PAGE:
Carefully loosen each root individually, using scissors or a knife to help you if necessary.
Step 3: Clean up the roots
After the orchid is out of its pot, use your fingers and a clean pair of scissors to clean up the roots. Gently ease apart any that are tangled and clip away roots that are dead or rotten.
Step 4: Place the orchid in its new pot
Place the orchid in the pot so that the new growth is level with the top of the pot.
Step 5: Add potting mix
Add potting medium a little at a time, using your fingers or a chopstick to settle it around the roots. Continue adding potting mix until you reach the top of the pot.
Step 6: Stake your orchid
After your orchid is settled in its new home, care for it as you did before.
How to Attach an Orchid to the Mount
Mounting an orchid is a great option for those who really don’t want to pot and re-pot their orchids, particularly if you live in a climate with high humidity. An orchid mount can last for years and years – as long as the mount does not decompose, there is no need to remount the orchid. Another benefit to mounting is that the orchid is grown in its most natural environment.
In short, the presentation of a mounted orchid is simply stunning.
- A hardwood slab such as oak, grape, cypress knees, untreated cedar, redwood, or freshwater driftwood
- Do not use walnut, treated wood or saltwater driftwood
- Sphagnum moss – moistened, live sheet moss
- Fishing line – choose one without color
- 16 gauge galvanized wire
How to Attach an Orchid to the Mount in 5 Steps
Un-pot your orchid, cleaning and opening up the roots so they can be wrapped around the mount.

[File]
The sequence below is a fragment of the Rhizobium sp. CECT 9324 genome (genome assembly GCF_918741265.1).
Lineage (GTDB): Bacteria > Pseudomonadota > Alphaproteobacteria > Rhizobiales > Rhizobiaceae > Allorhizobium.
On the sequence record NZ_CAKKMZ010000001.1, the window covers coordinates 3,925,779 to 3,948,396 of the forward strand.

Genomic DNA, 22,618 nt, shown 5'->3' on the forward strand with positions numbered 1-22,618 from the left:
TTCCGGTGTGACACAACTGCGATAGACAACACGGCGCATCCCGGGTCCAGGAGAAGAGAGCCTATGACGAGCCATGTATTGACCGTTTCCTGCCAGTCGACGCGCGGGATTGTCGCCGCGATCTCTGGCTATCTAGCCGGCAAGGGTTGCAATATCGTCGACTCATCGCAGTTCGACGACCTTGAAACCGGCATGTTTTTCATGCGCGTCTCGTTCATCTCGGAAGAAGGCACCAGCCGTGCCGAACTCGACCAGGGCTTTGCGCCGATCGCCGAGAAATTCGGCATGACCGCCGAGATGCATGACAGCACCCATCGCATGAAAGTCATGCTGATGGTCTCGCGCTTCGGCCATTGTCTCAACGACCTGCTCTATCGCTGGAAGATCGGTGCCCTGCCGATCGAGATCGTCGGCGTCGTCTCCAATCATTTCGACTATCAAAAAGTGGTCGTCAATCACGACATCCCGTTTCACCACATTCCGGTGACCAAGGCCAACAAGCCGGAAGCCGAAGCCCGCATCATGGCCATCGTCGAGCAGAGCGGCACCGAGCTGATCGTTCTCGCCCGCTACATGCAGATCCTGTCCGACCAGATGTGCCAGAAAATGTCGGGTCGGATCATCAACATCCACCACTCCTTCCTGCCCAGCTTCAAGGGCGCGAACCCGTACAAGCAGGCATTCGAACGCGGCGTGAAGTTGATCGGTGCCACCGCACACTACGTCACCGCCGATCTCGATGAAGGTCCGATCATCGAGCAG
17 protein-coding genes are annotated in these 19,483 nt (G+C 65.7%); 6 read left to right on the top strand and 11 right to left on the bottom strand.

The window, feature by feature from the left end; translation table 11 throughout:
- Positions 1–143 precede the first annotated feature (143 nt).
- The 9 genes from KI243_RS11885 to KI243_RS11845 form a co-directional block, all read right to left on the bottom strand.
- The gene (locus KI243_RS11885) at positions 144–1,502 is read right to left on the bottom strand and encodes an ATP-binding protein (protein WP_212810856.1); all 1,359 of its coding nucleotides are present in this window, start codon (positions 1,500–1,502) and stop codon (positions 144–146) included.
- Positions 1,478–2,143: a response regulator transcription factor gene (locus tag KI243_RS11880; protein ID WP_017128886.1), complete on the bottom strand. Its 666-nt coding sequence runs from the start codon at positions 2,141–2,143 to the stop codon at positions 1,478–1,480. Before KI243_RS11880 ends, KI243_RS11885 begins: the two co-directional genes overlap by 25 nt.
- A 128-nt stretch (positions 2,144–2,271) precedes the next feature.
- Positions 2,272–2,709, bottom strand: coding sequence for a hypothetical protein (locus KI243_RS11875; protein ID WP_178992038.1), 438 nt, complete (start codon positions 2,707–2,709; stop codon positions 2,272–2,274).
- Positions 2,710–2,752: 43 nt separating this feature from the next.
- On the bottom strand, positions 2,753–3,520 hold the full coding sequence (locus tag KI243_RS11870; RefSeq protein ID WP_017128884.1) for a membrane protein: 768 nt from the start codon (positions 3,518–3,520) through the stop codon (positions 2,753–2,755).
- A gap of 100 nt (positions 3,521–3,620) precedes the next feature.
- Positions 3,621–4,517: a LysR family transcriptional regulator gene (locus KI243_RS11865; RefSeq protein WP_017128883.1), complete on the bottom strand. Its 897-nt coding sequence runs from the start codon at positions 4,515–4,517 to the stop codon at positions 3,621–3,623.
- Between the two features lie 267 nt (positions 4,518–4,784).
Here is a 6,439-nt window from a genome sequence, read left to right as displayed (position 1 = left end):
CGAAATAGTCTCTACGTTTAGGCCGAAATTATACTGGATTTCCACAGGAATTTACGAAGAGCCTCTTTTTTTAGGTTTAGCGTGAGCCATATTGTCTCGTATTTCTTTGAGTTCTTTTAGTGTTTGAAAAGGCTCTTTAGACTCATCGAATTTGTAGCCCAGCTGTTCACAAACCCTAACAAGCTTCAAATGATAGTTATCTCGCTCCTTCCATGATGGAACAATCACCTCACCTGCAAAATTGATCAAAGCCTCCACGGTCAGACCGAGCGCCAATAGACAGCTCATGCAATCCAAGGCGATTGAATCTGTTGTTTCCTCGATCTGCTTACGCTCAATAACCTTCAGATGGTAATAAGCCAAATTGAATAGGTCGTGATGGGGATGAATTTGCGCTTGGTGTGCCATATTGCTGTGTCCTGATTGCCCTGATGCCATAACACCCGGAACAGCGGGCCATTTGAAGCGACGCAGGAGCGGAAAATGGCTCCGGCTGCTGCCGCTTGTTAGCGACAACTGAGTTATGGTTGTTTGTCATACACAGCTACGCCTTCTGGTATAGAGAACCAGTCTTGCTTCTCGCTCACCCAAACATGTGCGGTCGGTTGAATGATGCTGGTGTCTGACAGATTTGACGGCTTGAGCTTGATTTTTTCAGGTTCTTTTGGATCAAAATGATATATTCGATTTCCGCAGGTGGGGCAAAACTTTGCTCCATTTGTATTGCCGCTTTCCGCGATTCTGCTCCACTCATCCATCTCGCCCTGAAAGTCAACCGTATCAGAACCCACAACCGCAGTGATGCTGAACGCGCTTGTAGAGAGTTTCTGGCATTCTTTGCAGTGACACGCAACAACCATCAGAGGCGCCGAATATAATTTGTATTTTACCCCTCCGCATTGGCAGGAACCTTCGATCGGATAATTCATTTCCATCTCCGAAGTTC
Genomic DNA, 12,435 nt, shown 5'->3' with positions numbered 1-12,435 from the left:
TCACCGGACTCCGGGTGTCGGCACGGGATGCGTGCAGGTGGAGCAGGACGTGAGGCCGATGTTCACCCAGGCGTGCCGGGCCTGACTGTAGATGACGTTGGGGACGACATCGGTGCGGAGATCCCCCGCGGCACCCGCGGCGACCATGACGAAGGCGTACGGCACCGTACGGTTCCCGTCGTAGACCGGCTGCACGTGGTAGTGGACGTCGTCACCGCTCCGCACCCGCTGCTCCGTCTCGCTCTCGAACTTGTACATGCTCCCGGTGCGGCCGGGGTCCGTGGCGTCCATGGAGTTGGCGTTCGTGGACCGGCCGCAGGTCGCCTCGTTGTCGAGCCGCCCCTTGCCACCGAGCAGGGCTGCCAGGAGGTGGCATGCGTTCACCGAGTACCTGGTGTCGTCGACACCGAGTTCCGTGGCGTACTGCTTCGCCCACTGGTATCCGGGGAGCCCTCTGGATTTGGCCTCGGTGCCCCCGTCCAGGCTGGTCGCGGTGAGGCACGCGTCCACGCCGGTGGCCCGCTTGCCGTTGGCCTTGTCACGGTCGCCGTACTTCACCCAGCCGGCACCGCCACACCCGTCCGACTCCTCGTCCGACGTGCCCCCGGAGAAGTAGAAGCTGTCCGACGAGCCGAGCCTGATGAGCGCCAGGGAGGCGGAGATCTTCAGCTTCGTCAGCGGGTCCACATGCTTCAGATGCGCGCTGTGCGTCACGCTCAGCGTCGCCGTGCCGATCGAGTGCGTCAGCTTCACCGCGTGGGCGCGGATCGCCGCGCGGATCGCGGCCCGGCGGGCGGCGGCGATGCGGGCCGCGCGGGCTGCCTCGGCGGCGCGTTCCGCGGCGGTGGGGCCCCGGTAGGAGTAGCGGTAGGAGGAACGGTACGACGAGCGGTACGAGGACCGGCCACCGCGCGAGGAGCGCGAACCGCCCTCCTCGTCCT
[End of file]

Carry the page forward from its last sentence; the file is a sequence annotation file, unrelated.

If you would like to hang your mount, drill a small hole on one end and thread the wire through the hole and form a loop from which to hang the mount. If you don’t intend to hang the mount, skip this step.
To help the orchid transition from the pot to the mount, place the moistened sphagnum moss or live sheet moss on the slab of wood.
Place the orchid on top of the sphagnum moss or sheet moss, wrapping the roots around the mount. Sympodial orchids should be placed with the oldest pseudobulb at the top of the mount. This way, as the orchid grows, the rhizome will grow downward, and in time, cover the mount.
Secure the orchid to the mount by wrapping the fishing line around the orchid and the mount. Add extra moss to protect the orchid roots and keep the fishing line from cutting into the roots.
Special Care Requirements for Mounted Orchids
Don’t skimp on humidity if you’re growing mounted orchids. Water vapor – humidity – will help keep the roots from drying out. Aim for humidity levels at a minimum of at least 50%.
Daily misting is a must. Just remember when misting your orchids to mist the roots, not the leaves.
As orchids are intended to live on their mounts for a long time, fertilizer salts will build up. It’s easy to tell when salts are too high because the orchid’s root tips will turn brown. To leach salts, soak the mount in distilled water. When soaking the mount in distilled water, take care that the orchid floats on top.
How to Care for An Orchid After repotting
For 2 weeks let the orchid rest/recover, semi-shade, increase humidity, no fertilizer, do not overwater. After 2 weeks, rest is over – return the orchid to its normal growing environment. Feed and water normally.
Freshly potted, this orchid won’t need re-potting for 1-2 years.